'Israeli missile is only guarantee of survival from potential Iran nukes’

The Arrow missile system has already succeeded in pushing Iran to shift its military tactics.

Defense minister Moshe Arens wth Israeli Air Force personnel at the Paris Air Show in 1999 with the Israel Aircraft Industry Arrow missile. (photo credit: YA’ACOV SA’AR/GPO)
Defense minister Moshe Arens wth Israeli Air Force personnel at the Paris Air Show in 1999 with the Israel Aircraft Industry Arrow missile.
(photo credit: YA’ACOV SA’AR/GPO)
In the face of a potential Iranian nuclear weapon, “only the Arrow missile-defense system guarantees Israeli survival,” Dov Raviv, former head of the Arrow project at Israel Aircraft Industries, said Tuesday.
“We cannot dismiss a leader of a country who says it will destroy Israel… Iran has said this explicitly,” he said at a conference of the Association for Israeli Military History on the occasion of the publication of a new book by another stalwart of Israel missile defense, Uzi Rubin.
While Israel has many military and diplomatic tools to try to stop Iran’s drive to obtain a nuclear weapon, if it does not succeed, missile defense will be its last line of defense, Raviv said.
Earlier at the conference, former IDF missile-defense commander Brig.-Gen. (ret.) Eitan Yariv said: “Some of the authority judging whether we can use our offense [capabilities against adversaries] is sitting in Washington, DC, and some in Moscow.”
He was referring to the fact that Israel often restrains itself from using military force in Syria, Iraq or other countries based on the wishes of the US and Russia.
In contrast, Yariv said: “Our defense is totally dependent on us… We can defend ourselves by ourselves” and do not need outside approvals even from other global powers.
Association for Israeli Military History chairman Col. (res.) Beni Michaelson opened the conference by describing the evolving rocket threats that Israel must contend with.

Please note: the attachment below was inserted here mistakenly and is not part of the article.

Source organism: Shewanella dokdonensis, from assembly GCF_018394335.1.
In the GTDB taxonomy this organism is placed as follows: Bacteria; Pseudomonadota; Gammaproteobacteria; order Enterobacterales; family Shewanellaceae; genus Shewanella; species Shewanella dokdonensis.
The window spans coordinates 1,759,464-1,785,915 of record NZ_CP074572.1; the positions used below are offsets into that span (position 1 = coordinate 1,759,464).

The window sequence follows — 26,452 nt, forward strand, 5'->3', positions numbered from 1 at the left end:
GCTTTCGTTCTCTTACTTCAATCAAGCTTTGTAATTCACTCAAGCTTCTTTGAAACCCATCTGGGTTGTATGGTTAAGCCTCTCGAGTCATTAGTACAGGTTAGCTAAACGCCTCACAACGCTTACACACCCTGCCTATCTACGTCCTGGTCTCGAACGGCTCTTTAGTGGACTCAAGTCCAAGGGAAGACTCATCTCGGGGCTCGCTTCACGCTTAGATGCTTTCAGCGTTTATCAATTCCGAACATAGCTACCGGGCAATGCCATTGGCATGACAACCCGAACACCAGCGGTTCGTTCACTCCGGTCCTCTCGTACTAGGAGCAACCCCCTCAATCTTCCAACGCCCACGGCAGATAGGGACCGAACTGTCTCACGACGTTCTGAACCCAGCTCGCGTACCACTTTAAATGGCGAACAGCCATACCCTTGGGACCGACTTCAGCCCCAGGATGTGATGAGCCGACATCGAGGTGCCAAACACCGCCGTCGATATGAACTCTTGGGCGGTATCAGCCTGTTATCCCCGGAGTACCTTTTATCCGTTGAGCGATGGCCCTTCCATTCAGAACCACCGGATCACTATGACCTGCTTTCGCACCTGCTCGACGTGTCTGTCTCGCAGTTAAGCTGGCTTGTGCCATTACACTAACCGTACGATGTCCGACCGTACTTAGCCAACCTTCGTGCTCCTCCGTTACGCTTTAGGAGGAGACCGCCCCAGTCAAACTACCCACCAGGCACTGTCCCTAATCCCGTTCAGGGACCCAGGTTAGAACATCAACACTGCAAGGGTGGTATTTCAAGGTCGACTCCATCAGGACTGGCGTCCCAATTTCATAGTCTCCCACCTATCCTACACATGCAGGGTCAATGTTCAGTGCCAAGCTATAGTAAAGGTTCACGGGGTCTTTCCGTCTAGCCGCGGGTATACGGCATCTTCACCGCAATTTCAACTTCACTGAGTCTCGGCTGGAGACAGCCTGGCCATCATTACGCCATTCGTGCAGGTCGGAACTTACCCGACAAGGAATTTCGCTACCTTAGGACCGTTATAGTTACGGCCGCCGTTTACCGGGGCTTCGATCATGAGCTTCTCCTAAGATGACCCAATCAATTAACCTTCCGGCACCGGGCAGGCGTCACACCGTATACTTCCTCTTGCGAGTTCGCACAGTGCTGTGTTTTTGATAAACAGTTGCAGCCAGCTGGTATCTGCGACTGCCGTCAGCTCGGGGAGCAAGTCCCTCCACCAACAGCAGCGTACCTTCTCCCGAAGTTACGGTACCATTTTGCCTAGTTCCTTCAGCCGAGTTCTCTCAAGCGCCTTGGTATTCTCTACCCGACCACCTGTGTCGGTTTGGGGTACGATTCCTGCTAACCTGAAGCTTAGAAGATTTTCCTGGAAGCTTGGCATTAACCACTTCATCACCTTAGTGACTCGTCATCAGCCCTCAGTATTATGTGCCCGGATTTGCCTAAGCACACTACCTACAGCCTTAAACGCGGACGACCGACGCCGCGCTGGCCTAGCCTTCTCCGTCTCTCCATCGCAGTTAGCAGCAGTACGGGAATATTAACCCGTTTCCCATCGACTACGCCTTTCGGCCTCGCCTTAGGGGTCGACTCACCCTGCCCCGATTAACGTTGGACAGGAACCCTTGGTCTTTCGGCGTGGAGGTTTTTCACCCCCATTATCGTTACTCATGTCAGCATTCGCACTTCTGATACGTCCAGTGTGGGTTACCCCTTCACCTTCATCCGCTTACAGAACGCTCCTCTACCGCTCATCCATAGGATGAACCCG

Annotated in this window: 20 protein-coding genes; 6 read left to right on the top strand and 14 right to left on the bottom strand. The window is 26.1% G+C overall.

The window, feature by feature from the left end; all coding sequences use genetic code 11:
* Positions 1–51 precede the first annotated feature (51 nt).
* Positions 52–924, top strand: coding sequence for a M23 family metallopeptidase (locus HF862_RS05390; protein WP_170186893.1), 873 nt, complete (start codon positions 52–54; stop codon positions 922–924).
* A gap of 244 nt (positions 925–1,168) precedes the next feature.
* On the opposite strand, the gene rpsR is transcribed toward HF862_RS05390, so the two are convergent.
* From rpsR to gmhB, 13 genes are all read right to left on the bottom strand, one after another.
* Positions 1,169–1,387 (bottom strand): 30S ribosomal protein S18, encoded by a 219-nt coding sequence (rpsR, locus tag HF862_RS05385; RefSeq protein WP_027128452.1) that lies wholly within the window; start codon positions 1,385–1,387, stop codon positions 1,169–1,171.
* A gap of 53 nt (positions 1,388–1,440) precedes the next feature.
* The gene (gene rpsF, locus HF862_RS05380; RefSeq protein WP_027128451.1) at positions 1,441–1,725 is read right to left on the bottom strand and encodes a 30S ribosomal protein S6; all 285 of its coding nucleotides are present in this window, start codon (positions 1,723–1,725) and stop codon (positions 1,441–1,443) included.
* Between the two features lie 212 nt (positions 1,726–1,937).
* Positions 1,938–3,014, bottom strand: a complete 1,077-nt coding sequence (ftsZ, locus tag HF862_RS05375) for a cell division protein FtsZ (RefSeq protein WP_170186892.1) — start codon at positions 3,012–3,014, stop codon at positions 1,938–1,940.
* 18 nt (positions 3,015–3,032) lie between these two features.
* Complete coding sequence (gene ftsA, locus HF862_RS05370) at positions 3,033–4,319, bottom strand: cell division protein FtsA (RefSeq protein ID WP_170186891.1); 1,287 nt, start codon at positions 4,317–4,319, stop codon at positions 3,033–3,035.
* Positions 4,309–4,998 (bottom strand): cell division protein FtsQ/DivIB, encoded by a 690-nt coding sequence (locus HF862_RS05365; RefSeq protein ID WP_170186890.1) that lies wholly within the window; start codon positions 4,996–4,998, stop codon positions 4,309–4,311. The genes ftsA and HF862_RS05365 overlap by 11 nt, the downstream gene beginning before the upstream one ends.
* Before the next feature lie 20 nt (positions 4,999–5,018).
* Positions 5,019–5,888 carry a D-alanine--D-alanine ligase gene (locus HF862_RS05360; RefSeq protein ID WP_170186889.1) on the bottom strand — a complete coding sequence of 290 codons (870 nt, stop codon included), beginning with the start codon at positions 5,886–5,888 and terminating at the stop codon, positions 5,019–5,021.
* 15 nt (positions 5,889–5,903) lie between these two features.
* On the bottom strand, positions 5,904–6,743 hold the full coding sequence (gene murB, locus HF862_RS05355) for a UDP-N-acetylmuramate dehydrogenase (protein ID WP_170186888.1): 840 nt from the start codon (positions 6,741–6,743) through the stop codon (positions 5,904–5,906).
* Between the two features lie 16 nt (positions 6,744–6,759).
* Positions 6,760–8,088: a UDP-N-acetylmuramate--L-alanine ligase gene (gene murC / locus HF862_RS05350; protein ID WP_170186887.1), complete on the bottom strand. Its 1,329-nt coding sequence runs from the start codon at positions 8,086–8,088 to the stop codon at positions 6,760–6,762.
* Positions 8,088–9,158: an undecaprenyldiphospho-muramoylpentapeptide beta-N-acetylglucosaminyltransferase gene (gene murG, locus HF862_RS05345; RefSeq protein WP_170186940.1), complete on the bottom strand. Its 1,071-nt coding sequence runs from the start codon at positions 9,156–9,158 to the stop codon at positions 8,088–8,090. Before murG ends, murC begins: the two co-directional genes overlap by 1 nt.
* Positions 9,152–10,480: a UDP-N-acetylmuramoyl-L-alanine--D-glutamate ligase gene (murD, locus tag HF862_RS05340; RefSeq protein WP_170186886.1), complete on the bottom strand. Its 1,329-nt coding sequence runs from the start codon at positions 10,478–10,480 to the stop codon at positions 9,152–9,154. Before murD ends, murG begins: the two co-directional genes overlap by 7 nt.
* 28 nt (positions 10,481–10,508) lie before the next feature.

Israeli missile defense, such as the Arrow missile system, had already succeeded in pushing Iran to shift its military tactics, he said.
If for years Iran was focused almost exclusively on developing medium-range ballistic missiles to fire at Israel from its own territory, the Arrow convinced the Islamic Republic to try alternate tactics to threaten Jerusalem, Michaelson said.
“They are trying to shorten the range [for attacking Israel], so they can fire more rockets” from Lebanon, Syria and Iraq, he said.
In other words, Michaelson argued that Tehran’s decision to try to move its rockets to those proxy areas was actually an acknowledgment that their medium-range ballistic missiles would be an insufficient threat to Israel because the Arrow would likely shoot them down.
Rubin wrapped up the conference, narrating a long, frustrating history in which he, Raviv and others won financial support for Israel’s missile-defense program over repeated objections by the IDF that it was a waste of funds.
He said he discussed with IDF officers the possibility of rockets being fired at Israel after the 1980-1988 Iran-Iraq War in which rockets were used heavily.
“They thought I was crazy,” Rubin said in frustration.
He said he had “worked on three large defense projects. All of them eventually got awards. And the IDF initially opposed all of them!”
 Rubin said a regular IDF retort to reject funding for missile defense was: “There are things for which it is better to spend money,” or that if the Defense Ministry wanted to spend money to effectively save lives in new ways without wasting funds on missile defense, they should invest in safer streets to avoid car accidents.
As an example of how long IDF opposition dragged out progress, he said it “took 19 years until the IDF approved funding… and we started to get pictures [from space]” relating to his work on classified aspects of Israel’s space program.
A simple way of understanding a recent complex graph-filled presentation by Chief of Staff Lt.-Gen. Aviv Kochavi was to reaffirm the old military proverb that the best defense was a good offense, Rubin said.
Though Rubin said he agrees a good offense can often avoid the need to defend as much and reduce the number of victims on the home front, he said it was critical that he and others succeeded in convincing top political leaders that this was not enough and that missile defense was also necessary.
Rubin credited current Labor Party leader and former defense minister Amir Peretz for pressing the IDF in 2006 about why it only had missile defense against long-range powerful rockets but not against short-range smaller rockets.
Peretz’s support was helpful to eventually get backing to move forward with Iron Dome, which has now protected Israel from Hamas in multiple rounds of fighting, he said.
Despite IDF opposition and a slow start, the Defense Ministry and various creative innovators and visionaries with defense backgrounds have propelled Israel to be one of the world’s leader in missile defense, Rubin said.